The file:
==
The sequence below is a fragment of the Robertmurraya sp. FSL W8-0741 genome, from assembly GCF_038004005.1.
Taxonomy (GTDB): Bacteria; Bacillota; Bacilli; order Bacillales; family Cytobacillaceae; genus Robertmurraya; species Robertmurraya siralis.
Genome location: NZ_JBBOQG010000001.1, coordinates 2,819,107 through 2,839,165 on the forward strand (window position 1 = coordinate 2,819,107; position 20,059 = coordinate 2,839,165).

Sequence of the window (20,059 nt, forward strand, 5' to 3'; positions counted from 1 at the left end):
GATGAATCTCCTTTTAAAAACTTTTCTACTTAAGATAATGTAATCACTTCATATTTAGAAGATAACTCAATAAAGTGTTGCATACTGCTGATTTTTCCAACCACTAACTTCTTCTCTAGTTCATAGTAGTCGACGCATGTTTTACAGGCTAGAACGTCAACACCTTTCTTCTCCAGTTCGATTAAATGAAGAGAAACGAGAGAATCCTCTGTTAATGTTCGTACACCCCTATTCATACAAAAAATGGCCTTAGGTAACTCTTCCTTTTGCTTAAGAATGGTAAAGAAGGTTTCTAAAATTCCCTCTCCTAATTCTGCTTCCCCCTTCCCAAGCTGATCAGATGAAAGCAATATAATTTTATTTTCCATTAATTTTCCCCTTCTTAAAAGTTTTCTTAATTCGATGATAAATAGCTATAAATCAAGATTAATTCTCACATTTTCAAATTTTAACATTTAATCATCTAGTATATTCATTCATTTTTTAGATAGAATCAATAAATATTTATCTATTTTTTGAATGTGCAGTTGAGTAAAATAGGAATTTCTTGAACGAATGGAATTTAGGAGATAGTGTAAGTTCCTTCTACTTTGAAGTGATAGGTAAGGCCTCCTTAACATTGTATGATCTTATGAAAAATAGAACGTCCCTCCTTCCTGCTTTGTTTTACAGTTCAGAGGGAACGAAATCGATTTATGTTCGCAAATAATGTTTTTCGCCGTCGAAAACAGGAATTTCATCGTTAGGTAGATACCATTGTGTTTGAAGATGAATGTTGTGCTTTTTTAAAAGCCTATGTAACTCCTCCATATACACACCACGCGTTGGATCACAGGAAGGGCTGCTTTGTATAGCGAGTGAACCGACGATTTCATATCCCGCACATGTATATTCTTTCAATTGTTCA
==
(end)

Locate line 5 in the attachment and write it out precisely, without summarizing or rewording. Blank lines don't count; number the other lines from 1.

GATGAATCTCCTTTTAAAAACTTTTCTACTTAAGATAATGTAATCACTTCATATTTAGAAGATAACTCAATAAAGTGTTGCATACTGCTGATTTTTCCAACCACTAACTTCTTCTCTAGTTCATAGTAGTCGACGCATGTTTTACAGGCTAGAACGTCAACACCTTTCTTCTCCAGTTCGATTAAATGAAGAGAAACGAGAGAATCCTCTGTTAATGTTCGTACACCCCTATTCATACAAAAAATGGCCTTAGGTAACTCTTCCTTTTGCTTAAGAATGGTAAAGAAGGTTTCTAAAATTCCCTCTCCTAATTCTGCTTCCCCCTTCCCAAGCTGATCAGATGAAAGCAATATAATTTTATTTTCCATTAATTTTCCCCTTCTTAAAAGTTTTCTTAATTCGATGATAAATAGCTATAAATCAAGATTAATTCTCACATTTTCAAATTTTAACATTTAATCATCTAGTATATTCATTCATTTTTTAGATAGAATCAATAAATATTTATCTATTTTTTGAATGTGCAGTTGAGTAAAATAGGAATTTCTTGAACGAATGGAATTTAGGAGATAGTGTAAGTTCCTTCTACTTTGAAGTGATAGGTAAGGCCTCCTTAACATTGTATGATCTTATGAAAAATAGAACGTCCCTCCTTCCTGCTTTGTTTTACAGTTCAGAGGGAACGAAATCGATTTATGTTCGCAAATAATGTTTTTCGCCGTCGAAAACAGGAATTTCATCGTTAGGTAGATACCATTGTGTTTGAAGATGAATGTTGTGCTTTTTTAAAAGCCTATGTAACTCCTCCATATACACACCACGCGTTGGATCACAGGAAGGGCTGCTTTGTATAGCGAGTGAACCGACGATTTCATATCCCGCACATGTATATTCTTTCAATTGTTCA